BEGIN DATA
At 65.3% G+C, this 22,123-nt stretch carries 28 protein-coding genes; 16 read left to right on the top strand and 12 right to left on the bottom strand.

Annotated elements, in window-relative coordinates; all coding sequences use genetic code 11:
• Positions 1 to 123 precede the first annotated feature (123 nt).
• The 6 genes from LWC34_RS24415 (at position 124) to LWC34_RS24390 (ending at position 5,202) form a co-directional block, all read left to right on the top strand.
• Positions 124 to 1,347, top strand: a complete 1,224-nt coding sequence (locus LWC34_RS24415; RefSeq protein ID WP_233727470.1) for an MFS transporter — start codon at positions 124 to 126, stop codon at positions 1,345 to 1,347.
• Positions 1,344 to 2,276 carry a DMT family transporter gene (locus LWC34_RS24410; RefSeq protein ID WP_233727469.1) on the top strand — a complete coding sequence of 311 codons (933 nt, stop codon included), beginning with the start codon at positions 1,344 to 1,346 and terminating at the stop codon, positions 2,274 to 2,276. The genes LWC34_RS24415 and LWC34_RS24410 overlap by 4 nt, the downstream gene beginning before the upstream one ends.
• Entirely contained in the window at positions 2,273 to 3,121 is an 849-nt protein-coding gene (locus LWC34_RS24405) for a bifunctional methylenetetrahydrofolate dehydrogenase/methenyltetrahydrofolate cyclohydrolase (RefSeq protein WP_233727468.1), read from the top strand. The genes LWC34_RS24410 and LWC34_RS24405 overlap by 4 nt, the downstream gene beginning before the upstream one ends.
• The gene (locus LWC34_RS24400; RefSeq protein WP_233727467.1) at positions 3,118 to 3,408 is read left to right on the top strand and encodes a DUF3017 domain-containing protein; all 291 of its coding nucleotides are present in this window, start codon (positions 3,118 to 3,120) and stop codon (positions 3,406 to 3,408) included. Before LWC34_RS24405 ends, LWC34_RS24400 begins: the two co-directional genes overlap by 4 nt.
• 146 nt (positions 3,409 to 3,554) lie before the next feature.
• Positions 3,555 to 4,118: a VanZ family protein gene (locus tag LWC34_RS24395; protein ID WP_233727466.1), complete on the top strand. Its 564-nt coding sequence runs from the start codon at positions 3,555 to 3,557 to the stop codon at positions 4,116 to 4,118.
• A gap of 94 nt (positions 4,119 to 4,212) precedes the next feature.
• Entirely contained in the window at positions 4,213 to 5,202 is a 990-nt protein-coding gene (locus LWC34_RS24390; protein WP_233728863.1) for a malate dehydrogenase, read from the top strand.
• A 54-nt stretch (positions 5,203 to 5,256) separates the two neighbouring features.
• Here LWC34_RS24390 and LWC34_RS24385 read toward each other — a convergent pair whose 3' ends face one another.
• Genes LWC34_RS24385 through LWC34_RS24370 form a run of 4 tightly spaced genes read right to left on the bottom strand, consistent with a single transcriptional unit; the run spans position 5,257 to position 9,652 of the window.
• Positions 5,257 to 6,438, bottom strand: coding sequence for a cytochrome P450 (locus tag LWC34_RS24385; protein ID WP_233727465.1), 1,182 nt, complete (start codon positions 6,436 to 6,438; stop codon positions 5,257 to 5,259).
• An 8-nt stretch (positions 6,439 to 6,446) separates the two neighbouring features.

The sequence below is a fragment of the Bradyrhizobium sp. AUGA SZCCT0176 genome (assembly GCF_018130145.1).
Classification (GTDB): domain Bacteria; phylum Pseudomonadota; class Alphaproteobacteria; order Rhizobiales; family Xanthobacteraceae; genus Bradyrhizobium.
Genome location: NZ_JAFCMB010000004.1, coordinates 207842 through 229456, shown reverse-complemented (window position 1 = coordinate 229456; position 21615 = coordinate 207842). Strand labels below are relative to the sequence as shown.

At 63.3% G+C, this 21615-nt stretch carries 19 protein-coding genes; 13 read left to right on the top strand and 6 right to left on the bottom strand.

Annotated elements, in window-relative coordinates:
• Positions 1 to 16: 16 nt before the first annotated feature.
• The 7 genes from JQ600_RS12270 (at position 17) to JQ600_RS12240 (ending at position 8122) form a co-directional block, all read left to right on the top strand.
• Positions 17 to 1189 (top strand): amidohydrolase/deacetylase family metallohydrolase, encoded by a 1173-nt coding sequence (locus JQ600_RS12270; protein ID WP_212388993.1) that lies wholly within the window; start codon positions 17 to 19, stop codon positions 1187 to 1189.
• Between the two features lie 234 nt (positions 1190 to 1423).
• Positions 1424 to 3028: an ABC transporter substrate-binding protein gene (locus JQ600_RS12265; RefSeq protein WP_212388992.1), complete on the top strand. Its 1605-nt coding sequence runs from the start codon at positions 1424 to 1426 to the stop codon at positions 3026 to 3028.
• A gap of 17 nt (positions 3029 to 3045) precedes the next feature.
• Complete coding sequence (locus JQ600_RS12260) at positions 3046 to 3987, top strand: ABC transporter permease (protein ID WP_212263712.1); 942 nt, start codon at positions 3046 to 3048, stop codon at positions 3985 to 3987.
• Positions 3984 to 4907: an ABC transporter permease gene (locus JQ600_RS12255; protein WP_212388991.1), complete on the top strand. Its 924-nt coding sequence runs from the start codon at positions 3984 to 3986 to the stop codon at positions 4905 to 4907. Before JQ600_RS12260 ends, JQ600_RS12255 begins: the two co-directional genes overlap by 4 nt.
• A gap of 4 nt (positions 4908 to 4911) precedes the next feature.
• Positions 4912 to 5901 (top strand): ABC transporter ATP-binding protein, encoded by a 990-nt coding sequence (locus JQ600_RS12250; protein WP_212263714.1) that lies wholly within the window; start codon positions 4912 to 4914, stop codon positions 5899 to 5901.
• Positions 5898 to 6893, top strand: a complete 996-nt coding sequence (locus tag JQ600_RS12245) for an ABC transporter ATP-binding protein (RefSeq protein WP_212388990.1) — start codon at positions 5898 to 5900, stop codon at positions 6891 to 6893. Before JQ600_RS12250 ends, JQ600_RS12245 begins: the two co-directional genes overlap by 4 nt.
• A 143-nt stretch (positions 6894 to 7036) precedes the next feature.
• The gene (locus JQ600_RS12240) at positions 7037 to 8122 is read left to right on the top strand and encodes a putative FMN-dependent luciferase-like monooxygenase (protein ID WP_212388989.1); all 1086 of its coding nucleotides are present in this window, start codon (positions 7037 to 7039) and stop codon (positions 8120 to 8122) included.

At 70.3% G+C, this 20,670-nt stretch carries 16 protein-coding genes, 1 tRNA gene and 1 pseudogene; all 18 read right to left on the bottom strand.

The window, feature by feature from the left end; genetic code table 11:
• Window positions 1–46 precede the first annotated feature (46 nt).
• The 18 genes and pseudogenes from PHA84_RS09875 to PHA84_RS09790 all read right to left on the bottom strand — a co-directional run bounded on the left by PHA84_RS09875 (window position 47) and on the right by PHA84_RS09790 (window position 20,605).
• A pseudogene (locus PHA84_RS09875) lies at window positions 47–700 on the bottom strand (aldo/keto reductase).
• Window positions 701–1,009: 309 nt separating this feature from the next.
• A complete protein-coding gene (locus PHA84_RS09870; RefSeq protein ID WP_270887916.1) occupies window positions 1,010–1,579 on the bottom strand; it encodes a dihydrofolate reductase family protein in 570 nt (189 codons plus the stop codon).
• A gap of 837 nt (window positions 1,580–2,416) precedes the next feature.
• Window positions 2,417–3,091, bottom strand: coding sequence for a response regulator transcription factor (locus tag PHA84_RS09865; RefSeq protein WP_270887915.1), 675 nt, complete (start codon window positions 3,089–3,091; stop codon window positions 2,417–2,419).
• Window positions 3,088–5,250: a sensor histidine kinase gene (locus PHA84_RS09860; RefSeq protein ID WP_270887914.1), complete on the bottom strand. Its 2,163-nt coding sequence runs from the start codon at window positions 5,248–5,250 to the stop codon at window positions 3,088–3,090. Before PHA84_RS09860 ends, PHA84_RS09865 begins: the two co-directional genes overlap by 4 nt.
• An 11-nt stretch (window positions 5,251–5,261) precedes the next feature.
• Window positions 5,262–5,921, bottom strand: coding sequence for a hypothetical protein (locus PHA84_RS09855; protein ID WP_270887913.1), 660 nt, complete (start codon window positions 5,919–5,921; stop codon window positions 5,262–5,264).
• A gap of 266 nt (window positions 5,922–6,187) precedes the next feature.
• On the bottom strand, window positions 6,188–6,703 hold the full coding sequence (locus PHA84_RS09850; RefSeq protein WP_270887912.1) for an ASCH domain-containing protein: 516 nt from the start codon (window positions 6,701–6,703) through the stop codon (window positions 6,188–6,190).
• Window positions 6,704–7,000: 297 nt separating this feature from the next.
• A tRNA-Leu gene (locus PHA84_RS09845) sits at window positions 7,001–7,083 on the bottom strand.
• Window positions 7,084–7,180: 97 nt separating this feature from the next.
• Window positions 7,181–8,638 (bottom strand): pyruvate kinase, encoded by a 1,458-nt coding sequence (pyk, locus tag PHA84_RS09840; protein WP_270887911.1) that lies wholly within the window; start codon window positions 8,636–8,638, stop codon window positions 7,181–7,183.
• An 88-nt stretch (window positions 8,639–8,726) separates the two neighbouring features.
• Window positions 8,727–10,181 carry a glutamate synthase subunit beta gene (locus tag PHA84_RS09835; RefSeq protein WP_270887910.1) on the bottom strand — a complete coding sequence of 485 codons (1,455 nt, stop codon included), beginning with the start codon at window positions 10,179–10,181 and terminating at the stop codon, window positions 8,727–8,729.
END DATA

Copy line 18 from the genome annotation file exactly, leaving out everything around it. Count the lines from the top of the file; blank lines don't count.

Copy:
The sequence below is a fragment of the Bradyrhizobium sp. AUGA SZCCT0176 genome (assembly GCF_018130145.1).